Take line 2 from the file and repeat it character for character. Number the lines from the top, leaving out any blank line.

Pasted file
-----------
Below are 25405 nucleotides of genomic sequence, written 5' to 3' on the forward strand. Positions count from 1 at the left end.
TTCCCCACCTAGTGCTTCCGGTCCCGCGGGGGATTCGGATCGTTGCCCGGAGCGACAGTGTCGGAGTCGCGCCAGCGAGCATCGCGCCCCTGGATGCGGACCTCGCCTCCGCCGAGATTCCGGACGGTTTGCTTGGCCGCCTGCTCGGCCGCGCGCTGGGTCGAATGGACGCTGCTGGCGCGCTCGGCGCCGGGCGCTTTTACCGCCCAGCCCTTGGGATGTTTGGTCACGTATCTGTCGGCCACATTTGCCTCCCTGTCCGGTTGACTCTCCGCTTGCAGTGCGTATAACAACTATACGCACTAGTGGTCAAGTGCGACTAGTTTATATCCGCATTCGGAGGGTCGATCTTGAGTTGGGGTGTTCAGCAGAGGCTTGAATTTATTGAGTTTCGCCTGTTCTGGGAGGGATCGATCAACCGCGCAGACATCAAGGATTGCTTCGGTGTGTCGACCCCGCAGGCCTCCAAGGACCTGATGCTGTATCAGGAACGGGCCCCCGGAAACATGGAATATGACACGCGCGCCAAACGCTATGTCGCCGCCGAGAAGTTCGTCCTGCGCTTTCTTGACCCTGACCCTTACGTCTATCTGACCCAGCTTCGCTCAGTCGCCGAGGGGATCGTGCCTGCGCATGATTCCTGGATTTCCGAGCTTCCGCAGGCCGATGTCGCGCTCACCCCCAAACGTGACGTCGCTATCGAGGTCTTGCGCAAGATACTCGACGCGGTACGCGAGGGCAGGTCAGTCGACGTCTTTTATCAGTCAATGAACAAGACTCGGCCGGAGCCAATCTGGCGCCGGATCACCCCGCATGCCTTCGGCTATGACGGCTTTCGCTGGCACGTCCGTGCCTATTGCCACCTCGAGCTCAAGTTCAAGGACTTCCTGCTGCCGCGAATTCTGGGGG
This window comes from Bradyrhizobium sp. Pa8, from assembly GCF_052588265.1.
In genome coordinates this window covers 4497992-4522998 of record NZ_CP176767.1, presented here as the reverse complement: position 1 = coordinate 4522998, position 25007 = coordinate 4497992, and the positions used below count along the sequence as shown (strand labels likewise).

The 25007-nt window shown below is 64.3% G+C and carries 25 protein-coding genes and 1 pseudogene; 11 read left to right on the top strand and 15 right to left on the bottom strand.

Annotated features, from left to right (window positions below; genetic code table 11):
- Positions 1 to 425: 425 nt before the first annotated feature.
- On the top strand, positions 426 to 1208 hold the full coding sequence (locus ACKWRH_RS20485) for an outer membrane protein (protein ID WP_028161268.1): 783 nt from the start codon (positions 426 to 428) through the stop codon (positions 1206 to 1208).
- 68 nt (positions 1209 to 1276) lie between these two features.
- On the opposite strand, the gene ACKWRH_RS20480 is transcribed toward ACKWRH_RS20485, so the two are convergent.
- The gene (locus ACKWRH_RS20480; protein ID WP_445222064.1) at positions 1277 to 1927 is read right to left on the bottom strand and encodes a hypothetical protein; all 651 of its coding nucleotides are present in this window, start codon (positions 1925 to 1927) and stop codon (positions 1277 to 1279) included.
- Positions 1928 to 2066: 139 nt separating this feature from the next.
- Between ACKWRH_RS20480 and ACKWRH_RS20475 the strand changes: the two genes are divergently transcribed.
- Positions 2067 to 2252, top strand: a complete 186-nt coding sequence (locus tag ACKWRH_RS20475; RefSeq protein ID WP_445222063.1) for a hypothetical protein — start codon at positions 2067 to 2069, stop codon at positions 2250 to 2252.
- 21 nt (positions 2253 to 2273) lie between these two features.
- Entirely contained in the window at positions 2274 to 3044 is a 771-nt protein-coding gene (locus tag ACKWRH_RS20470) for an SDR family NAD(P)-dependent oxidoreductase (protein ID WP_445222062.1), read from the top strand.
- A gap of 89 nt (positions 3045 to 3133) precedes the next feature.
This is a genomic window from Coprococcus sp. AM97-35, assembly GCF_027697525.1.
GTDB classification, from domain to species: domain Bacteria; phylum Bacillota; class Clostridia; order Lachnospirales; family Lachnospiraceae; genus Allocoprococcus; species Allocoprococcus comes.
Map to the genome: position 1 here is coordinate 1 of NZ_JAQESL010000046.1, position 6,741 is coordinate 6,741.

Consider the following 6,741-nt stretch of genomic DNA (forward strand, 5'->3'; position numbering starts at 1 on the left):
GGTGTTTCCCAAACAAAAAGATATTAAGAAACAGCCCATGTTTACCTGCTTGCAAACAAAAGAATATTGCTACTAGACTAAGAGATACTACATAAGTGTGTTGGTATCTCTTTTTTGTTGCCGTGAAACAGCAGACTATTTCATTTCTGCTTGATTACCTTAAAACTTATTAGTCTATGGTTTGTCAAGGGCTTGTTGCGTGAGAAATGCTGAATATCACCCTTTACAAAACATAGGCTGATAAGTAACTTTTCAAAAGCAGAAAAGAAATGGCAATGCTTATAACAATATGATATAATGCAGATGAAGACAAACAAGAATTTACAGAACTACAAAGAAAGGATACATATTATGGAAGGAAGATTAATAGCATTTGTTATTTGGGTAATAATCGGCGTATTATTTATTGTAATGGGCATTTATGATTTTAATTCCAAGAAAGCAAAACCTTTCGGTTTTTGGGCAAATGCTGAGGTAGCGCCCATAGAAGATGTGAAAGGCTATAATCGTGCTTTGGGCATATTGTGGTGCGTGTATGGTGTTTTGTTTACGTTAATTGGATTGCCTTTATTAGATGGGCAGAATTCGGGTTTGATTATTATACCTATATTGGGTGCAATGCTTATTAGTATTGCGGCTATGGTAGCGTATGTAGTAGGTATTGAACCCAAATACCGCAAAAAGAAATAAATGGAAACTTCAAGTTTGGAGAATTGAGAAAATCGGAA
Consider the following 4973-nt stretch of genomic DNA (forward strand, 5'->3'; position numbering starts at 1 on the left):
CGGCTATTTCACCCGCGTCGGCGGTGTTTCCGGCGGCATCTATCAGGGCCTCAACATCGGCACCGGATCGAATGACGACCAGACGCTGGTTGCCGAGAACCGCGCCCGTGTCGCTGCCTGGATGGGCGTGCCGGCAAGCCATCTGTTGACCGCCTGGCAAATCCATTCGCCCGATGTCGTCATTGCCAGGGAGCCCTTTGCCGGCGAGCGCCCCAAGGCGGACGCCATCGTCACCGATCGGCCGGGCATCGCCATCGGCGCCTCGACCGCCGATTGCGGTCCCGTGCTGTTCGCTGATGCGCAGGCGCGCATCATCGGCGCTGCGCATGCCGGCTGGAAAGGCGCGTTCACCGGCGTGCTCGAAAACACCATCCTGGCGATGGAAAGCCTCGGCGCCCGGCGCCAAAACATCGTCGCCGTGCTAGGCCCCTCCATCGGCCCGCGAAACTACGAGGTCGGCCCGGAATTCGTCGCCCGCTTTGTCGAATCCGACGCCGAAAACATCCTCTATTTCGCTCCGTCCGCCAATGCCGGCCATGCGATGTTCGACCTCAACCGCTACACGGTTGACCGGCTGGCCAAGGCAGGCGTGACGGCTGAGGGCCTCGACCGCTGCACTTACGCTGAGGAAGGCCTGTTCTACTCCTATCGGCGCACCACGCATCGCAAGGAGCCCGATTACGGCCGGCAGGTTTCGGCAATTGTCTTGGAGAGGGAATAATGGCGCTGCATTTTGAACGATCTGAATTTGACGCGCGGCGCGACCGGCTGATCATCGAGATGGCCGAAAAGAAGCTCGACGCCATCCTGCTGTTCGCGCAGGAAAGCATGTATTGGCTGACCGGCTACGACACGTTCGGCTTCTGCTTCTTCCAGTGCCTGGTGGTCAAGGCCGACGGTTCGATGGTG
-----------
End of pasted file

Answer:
TTCCCCACCTAGTGCTTCCGGTCCCGCGGGGGATTCGGATCGTTGCCCGGAGCGACAGTGTCGGAGTCGCGCCAGCGAGCATCGCGCCCCTGGATGCGGACCTCGCCTCCGCCGAGATTCCGGACGGTTTGCTTGGCCGCCTGCTCGGCCGCGCGCTGGGTCGAATGGACGCTGCTGGCGCGCTCGGCGCCGGGCGCTTTTACCGCCCAGCCCTTGGGATGTTTGGTCACGTATCTGTCGGCCACATTTGCCTCCCTGTCCGGTTGACTCTCCGCTTGCAGTGCGTATAACAACTATACGCACTAGTGGTCAAGTGCGACTAGTTTATATCCGCATTCGGAGGGTCGATCTTGAGTTGGGGTGTTCAGCAGAGGCTTGAATTTATTGAGTTTCGCCTGTTCTGGGAGGGATCGATCAACCGCGCAGACATCAAGGATTGCTTCGGTGTGTCGACCCCGCAGGCCTCCAAGGACCTGATGCTGTATCAGGAACGGGCCCCCGGAAACATGGAATATGACACGCGCGCCAAACGCTATGTCGCCGCCGAGAAGTTCGTCCTGCGCTTTCTTGACCCTGACCCTTACGTCTATCTGACCCAGCTTCGCTCAGTCGCCGAGGGGATCGTGCCTGCGCATGATTCCTGGATTTCCGAGCTTCCGCAGGCCGATGTCGCGCTCACCCCCAAACGTGACGTCGCTATCGAGGTCTTGCGCAAGATACTCGACGCGGTACGCGAGGGCAGGTCAGTCGACGTCTTTTATCAGTCAATGAACAAGACTCGGCCGGAGCCAATCTGGCGCCGGATCACCCCGCATGCCTTCGGCTATGACGGCTTTCGCTGGCACGTCCGTGCCTATTGCCACCTCGAGCTCAAGTTCAAGGACTTCCTGCTGCCGCGAATTCTGGGGG